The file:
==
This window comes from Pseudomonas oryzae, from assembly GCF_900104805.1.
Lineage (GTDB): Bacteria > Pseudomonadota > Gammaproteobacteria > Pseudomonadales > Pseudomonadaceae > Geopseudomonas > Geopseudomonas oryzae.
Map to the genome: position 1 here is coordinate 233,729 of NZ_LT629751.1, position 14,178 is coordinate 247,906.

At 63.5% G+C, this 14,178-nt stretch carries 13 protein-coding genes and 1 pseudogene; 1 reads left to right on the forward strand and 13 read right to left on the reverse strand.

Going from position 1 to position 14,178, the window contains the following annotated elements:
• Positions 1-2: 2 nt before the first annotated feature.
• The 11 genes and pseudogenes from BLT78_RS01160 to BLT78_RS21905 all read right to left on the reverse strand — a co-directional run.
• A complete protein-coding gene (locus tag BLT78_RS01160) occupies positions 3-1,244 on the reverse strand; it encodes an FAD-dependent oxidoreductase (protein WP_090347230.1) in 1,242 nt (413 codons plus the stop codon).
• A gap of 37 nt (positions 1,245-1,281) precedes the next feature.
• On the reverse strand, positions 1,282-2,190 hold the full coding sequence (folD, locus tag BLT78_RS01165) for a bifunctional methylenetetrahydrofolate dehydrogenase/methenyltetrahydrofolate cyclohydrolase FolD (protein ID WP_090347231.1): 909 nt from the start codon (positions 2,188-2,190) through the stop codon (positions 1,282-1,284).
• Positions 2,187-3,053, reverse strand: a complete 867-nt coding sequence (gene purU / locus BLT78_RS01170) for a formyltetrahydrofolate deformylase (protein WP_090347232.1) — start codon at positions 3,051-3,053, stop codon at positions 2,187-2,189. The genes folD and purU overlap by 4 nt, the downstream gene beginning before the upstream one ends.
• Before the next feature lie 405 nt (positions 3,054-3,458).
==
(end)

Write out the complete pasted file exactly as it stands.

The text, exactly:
This window comes from Pseudomonas oryzae, from assembly GCF_900104805.1.
Lineage (GTDB): Bacteria > Pseudomonadota > Gammaproteobacteria > Pseudomonadales > Pseudomonadaceae > Geopseudomonas > Geopseudomonas oryzae.
Map to the genome: position 1 here is coordinate 233,729 of NZ_LT629751.1, position 14,178 is coordinate 247,906.

At 63.5% G+C, this 14,178-nt stretch carries 13 protein-coding genes and 1 pseudogene; 1 reads left to right on the forward strand and 13 read right to left on the reverse strand.

Going from position 1 to position 14,178, the window contains the following annotated elements:
• Positions 1-2: 2 nt before the first annotated feature.
• The 11 genes and pseudogenes from BLT78_RS01160 to BLT78_RS21905 all read right to left on the reverse strand — a co-directional run.
• A complete protein-coding gene (locus tag BLT78_RS01160) occupies positions 3-1,244 on the reverse strand; it encodes an FAD-dependent oxidoreductase (protein WP_090347230.1) in 1,242 nt (413 codons plus the stop codon).
• A gap of 37 nt (positions 1,245-1,281) precedes the next feature.
• On the reverse strand, positions 1,282-2,190 hold the full coding sequence (folD, locus tag BLT78_RS01165) for a bifunctional methylenetetrahydrofolate dehydrogenase/methenyltetrahydrofolate cyclohydrolase FolD (protein ID WP_090347231.1): 909 nt from the start codon (positions 2,188-2,190) through the stop codon (positions 1,282-1,284).
• Positions 2,187-3,053, reverse strand: a complete 867-nt coding sequence (gene purU / locus BLT78_RS01170) for a formyltetrahydrofolate deformylase (protein WP_090347232.1) — start codon at positions 3,051-3,053, stop codon at positions 2,187-2,189. The genes folD and purU overlap by 4 nt, the downstream gene beginning before the upstream one ends.
• Before the next feature lie 405 nt (positions 3,054-3,458).